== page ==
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Shock and Vibration
Volume 2016 (2016), Article ID 2562949, 13 pages
http://dx.doi.org/10.1155/2016/2562949
Research Article

Damage Detection and Localization from Dense Network of Strain Sensors

1Department of Civil, Construction, and Environmental Engineering, Iowa State University, Ames, IA 50011, USA
2Department of Electrical and Computer Engineering, Iowa State University, Ames, IA 50011, USA
3Institute of Structural Engineering, Department of Civil, Environmental & Geomatic Engineering, ETH Zürich, 8093 Zürich, Switzerland
4Department of Civil and Environmental Engineering, University of Perugia, 06125 Perugia, Italy

Received 2 July 2015; Accepted 27 September 2015

Academic Editor: Sakdirat Kaewunruen

Copyright © 2016 Simon Laflamme et al. This is an open access article distributed under the Creative Commons Attribution License, which permits unrestricted use, distribution, and reproduction in any medium, provided the original work is properly cited.

Abstract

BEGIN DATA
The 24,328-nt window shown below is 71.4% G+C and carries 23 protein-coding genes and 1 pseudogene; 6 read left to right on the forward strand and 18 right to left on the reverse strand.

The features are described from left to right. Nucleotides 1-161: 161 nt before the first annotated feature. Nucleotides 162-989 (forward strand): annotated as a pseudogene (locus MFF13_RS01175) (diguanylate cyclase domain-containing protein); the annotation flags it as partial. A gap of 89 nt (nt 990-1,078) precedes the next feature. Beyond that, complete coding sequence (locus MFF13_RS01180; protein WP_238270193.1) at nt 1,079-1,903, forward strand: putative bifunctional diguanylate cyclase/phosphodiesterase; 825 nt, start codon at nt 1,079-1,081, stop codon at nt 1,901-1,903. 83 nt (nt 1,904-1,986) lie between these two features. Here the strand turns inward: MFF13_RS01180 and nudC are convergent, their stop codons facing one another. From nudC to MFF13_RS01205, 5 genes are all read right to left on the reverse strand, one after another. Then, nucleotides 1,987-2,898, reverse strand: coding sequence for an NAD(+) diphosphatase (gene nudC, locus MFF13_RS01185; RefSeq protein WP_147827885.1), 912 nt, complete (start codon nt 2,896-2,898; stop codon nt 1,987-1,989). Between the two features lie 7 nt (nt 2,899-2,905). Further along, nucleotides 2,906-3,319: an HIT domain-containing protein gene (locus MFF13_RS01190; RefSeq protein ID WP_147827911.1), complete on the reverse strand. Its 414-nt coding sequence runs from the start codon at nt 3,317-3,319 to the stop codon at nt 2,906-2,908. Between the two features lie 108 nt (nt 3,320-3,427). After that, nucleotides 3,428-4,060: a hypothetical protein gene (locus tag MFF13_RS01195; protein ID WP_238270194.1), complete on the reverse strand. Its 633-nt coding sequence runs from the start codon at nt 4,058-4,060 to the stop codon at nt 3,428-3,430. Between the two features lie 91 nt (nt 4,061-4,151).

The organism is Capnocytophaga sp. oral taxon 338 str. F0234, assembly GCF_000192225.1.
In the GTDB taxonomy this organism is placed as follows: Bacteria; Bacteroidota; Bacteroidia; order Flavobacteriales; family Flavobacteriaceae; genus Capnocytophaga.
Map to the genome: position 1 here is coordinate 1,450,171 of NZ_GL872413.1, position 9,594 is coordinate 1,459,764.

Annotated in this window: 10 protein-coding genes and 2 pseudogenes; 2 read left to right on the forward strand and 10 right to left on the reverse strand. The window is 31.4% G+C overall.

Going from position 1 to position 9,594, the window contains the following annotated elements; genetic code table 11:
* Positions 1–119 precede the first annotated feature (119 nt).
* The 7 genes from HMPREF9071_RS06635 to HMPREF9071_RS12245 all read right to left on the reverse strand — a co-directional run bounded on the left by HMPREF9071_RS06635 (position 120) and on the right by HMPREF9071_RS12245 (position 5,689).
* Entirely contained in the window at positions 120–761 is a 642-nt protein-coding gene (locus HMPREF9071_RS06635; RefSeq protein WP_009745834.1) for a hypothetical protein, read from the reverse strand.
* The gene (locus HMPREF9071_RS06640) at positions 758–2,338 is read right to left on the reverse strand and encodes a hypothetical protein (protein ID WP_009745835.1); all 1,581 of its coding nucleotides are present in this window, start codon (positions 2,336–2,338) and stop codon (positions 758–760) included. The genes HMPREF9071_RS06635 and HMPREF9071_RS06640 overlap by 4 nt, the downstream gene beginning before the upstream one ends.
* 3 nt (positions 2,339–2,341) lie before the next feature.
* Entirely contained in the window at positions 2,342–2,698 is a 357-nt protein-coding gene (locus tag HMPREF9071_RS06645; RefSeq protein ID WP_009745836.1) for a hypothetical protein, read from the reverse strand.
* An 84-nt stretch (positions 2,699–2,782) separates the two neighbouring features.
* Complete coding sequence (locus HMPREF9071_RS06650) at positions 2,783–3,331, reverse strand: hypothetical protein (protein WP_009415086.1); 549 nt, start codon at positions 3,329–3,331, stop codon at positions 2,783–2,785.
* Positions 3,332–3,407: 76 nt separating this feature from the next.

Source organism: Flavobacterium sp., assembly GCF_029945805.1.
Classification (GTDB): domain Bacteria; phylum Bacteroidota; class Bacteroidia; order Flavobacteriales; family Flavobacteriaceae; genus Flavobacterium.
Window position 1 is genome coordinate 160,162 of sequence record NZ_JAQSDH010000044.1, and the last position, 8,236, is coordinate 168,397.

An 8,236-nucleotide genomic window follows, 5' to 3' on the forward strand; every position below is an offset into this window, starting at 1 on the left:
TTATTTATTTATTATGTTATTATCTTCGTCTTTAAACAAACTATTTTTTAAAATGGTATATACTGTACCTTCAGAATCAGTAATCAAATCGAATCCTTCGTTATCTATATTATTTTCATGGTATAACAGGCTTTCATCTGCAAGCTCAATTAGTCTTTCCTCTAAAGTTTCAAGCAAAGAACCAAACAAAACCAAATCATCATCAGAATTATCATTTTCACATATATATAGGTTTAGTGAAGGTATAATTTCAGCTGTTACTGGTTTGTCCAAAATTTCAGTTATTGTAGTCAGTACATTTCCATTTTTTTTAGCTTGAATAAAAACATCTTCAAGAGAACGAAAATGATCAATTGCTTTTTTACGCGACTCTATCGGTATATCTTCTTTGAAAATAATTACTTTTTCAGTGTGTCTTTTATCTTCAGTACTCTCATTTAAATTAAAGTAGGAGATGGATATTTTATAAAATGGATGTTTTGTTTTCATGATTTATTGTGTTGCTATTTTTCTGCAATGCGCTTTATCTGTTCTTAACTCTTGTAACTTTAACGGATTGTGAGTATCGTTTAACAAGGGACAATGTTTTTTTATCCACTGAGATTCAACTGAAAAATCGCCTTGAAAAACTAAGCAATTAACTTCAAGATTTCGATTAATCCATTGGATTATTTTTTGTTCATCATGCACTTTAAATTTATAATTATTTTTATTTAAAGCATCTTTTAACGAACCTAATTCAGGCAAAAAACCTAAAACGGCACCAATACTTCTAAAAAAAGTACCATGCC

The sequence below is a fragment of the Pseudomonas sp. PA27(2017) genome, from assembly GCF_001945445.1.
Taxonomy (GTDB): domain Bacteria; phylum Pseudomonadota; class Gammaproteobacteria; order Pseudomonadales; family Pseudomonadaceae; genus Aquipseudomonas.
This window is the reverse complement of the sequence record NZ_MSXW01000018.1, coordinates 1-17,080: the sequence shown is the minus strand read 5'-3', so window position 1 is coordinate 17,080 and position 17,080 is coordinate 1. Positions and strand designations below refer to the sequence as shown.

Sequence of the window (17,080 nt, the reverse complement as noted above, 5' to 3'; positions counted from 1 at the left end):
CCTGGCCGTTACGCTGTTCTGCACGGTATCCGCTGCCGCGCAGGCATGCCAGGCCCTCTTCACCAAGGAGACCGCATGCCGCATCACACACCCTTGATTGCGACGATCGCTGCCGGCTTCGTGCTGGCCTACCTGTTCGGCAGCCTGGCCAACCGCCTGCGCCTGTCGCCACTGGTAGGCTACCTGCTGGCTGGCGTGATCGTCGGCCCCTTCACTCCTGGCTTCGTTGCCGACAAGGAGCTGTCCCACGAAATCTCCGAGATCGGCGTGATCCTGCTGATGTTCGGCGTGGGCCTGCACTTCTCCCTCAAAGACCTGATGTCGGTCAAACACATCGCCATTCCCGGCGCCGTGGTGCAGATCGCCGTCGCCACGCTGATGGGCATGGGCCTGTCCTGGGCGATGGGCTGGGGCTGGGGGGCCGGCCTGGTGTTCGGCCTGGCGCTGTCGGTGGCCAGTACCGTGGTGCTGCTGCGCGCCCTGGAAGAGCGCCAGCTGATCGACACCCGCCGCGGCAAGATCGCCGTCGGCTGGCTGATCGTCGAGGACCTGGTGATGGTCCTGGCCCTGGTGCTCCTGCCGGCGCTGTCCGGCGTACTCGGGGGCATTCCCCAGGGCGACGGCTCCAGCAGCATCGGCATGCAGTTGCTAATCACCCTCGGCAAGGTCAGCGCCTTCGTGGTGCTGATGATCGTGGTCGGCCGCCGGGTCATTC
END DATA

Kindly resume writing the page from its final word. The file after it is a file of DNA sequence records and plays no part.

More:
Structural health monitoring of large systems is a complex engineering task due to important practical issues. When dealing with large structures, damage diagnosis, localization, and prognosis necessitate a large number of sensors, which is a nontrivial task due to the lack of scalability of traditional sensing technologies. In order to address this challenge, the authors have recently proposed a novel sensing solution consisting of a low-cost soft elastomeric capacitor that transduces surface strains into measurable changes in capacitance. This paper demonstrates the potential of this technology for damage detection, localization, and prognosis when utilized in dense network configurations over large surfaces. A wind turbine blade is adopted as a case study, and numerical simulations demonstrate the effectiveness of a data-driven algorithm relying on distributed strain data in evidencing the presence and location of damage, and sequentially ranking its severity. Numerical results further show that the soft elastomeric capacitor may outperform traditional strain sensors in damage identification as it provides additive strain measurements without any preferential direction. Finally, simulation with reconstruction of measurements from missing or malfunctioning sensors using the concepts of virtual sensors and Kriging demonstrates the robustness of the proposed condition assessment methodology for sparser or malfunctioning grids.